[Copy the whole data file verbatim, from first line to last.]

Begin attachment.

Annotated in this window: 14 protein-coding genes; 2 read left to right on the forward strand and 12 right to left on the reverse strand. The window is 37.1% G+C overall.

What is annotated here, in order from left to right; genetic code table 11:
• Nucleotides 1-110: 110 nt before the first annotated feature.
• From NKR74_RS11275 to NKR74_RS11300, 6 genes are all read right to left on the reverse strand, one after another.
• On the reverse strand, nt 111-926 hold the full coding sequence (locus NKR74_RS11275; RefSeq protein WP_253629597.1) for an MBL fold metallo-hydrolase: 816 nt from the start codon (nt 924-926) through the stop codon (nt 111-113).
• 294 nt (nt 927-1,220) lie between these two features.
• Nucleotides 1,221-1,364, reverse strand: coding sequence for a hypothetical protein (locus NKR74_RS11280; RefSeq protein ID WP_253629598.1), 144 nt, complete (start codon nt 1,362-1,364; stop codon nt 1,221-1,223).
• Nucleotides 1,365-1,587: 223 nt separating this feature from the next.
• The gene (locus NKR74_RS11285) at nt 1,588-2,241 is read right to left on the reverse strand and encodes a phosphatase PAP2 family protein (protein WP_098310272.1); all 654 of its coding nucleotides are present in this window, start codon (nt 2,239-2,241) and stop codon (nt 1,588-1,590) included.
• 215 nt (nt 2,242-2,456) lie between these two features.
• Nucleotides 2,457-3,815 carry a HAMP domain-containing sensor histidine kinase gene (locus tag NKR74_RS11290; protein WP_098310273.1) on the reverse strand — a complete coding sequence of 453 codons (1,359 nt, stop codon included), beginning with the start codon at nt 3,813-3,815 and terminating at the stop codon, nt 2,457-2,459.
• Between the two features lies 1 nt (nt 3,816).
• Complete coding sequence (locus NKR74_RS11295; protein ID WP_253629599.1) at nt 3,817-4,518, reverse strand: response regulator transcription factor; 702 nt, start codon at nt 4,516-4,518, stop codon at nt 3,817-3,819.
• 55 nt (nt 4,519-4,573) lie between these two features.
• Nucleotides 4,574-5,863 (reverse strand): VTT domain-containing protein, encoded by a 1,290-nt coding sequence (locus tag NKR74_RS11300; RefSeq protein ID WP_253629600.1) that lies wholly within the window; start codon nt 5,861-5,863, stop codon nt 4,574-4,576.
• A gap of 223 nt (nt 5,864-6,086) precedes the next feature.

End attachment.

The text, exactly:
Annotated in this window: 14 protein-coding genes; 2 read left to right on the forward strand and 12 right to left on the reverse strand. The window is 37.1% G+C overall.

What is annotated here, in order from left to right; genetic code table 11:
• Nucleotides 1-110: 110 nt before the first annotated feature.
• From NKR74_RS11275 to NKR74_RS11300, 6 genes are all read right to left on the reverse strand, one after another.
• On the reverse strand, nt 111-926 hold the full coding sequence (locus NKR74_RS11275; RefSeq protein WP_253629597.1) for an MBL fold metallo-hydrolase: 816 nt from the start codon (nt 924-926) through the stop codon (nt 111-113).
• 294 nt (nt 927-1,220) lie between these two features.
• Nucleotides 1,221-1,364, reverse strand: coding sequence for a hypothetical protein (locus NKR74_RS11280; RefSeq protein ID WP_253629598.1), 144 nt, complete (start codon nt 1,362-1,364; stop codon nt 1,221-1,223).
• Nucleotides 1,365-1,587: 223 nt separating this feature from the next.
• The gene (locus NKR74_RS11285) at nt 1,588-2,241 is read right to left on the reverse strand and encodes a phosphatase PAP2 family protein (protein WP_098310272.1); all 654 of its coding nucleotides are present in this window, start codon (nt 2,239-2,241) and stop codon (nt 1,588-1,590) included.
• 215 nt (nt 2,242-2,456) lie between these two features.
• Nucleotides 2,457-3,815 carry a HAMP domain-containing sensor histidine kinase gene (locus tag NKR74_RS11290; protein WP_098310273.1) on the reverse strand — a complete coding sequence of 453 codons (1,359 nt, stop codon included), beginning with the start codon at nt 3,813-3,815 and terminating at the stop codon, nt 2,457-2,459.
• Between the two features lies 1 nt (nt 3,816).
• Complete coding sequence (locus NKR74_RS11295; protein ID WP_253629599.1) at nt 3,817-4,518, reverse strand: response regulator transcription factor; 702 nt, start codon at nt 4,516-4,518, stop codon at nt 3,817-3,819.
• 55 nt (nt 4,519-4,573) lie between these two features.
• Nucleotides 4,574-5,863 (reverse strand): VTT domain-containing protein, encoded by a 1,290-nt coding sequence (locus tag NKR74_RS11300; RefSeq protein ID WP_253629600.1) that lies wholly within the window; start codon nt 5,861-5,863, stop codon nt 4,574-4,576.
• A gap of 223 nt (nt 5,864-6,086) precedes the next feature.